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Rational climate mitigation goals
KTH, School of Architecture and the Built Environment (ABE), Philosophy and History of Technology, Philosophy.ORCID iD: 000317158400026
2013 (English)In: Energy Policy, ISSN 0301-4215, Vol. 56, 285-292 p.Article in journal (Refereed) Published
Abstract [en]

The overall goal of the UNFCCC is to prevent dangerous anthropogenic interference with the climate system. In policy practice, this goal is mainly operationalized through three types of mitigation targets: emission, atmospheric concentration and temperature targets. The typical function of climate mitigation goals is to regulate action towards goal achievement. This is done in several ways. Mitigation goals help the structuring of the greenhouse gas (GHG) abatement action, over time and between agents; they constitute a standard against which GHG abatement can be assessed and evaluated; they motivate climate conscious behavior; and discourage defection from cooperative abatement regimes. Although the three targets clearly relate to one another, there could be differences in how well they fulfill these functions. In this article, the effectiveness of emission, concentration and temperature targets in guiding and motivating action towards the UNFCCC's overall aim is analyzed using a framework for rational goal evaluation developed by Edvardsson and Hansson (2005) as an analytical tool. It is argued that to regulate action effectively, mitigation goals should ideally satisfy four criteria: precision, evaluability, attainability and motivity. Only then can the target fulfill its typical function, i.e., to guide' and motivate action in a way that facilitates goal achievement.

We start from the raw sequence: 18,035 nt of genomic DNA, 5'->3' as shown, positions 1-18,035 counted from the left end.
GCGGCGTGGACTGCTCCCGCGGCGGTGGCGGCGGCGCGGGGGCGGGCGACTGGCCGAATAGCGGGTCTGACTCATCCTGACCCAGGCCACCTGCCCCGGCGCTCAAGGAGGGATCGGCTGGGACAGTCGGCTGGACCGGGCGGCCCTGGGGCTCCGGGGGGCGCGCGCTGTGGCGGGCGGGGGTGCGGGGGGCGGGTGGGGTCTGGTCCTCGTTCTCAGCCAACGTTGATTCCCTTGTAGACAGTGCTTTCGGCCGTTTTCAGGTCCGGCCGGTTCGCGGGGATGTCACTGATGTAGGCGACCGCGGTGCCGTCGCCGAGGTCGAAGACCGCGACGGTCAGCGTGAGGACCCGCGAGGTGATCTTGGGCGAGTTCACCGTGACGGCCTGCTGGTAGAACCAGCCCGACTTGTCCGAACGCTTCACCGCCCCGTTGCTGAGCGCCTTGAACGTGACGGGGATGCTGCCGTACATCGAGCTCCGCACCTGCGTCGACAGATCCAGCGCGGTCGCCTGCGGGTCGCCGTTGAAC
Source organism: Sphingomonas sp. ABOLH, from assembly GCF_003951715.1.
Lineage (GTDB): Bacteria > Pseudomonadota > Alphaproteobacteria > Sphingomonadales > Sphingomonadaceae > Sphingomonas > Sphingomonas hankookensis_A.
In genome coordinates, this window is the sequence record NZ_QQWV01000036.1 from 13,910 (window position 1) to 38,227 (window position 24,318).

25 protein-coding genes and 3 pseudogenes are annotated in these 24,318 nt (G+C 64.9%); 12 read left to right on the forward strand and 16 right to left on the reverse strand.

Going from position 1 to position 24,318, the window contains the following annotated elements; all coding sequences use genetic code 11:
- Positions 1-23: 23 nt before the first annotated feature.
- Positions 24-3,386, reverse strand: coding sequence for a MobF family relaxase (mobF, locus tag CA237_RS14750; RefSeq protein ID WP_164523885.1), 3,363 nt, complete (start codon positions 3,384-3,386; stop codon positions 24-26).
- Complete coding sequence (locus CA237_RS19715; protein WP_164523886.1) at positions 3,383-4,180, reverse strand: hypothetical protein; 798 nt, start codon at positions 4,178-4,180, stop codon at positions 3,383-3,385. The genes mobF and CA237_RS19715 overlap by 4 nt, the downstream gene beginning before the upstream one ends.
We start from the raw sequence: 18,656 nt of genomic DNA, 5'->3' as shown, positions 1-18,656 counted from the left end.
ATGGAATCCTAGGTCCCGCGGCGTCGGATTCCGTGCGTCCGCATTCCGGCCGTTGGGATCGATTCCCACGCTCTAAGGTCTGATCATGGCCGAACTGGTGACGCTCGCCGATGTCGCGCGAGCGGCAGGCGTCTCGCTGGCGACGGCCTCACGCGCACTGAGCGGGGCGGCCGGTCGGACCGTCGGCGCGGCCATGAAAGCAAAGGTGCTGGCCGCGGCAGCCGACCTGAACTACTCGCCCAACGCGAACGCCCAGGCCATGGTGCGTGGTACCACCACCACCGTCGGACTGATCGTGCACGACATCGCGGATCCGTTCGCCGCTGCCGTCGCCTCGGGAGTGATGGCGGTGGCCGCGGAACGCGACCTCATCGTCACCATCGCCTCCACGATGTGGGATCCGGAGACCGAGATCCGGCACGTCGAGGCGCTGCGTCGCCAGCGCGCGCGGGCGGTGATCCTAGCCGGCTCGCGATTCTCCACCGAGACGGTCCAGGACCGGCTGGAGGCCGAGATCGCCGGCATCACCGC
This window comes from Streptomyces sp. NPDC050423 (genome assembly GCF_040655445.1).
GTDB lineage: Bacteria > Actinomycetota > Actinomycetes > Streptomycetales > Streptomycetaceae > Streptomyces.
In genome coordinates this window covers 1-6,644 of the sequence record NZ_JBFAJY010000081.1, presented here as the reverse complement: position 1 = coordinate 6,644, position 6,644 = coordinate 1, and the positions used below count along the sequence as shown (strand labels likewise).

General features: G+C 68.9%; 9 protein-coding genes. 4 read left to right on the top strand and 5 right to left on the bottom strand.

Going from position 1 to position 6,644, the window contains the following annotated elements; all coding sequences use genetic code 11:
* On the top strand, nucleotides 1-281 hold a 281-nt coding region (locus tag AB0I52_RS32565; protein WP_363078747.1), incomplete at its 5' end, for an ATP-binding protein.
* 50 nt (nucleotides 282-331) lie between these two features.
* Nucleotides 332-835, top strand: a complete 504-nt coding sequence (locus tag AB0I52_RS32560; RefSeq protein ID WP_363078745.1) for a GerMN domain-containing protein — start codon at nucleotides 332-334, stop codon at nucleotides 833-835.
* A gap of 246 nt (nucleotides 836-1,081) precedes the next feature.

Place, publisher, year, edition, pages
2013. Vol. 56, 285-292 p.
Keyword [en]
Climate mitigation, Goal-setting, Rationality
National Category
Environmental Sciences Energy Systems
URN: urn:nbn:se:kth:diva-123109DOI: 10.1016/j.enpol.2012.12.057ISI: 000317158400026ScopusID: 2-s2.0-84875217293OAI: diva2:624725
Swedish Environmental Protection Agency, Diarienr 802-109-06:2EU, European Research Council, 254019

QC 20130603

Available from: 2013-06-03 Created: 2013-06-03 Last updated: 2014-01-21Bibliographically approved

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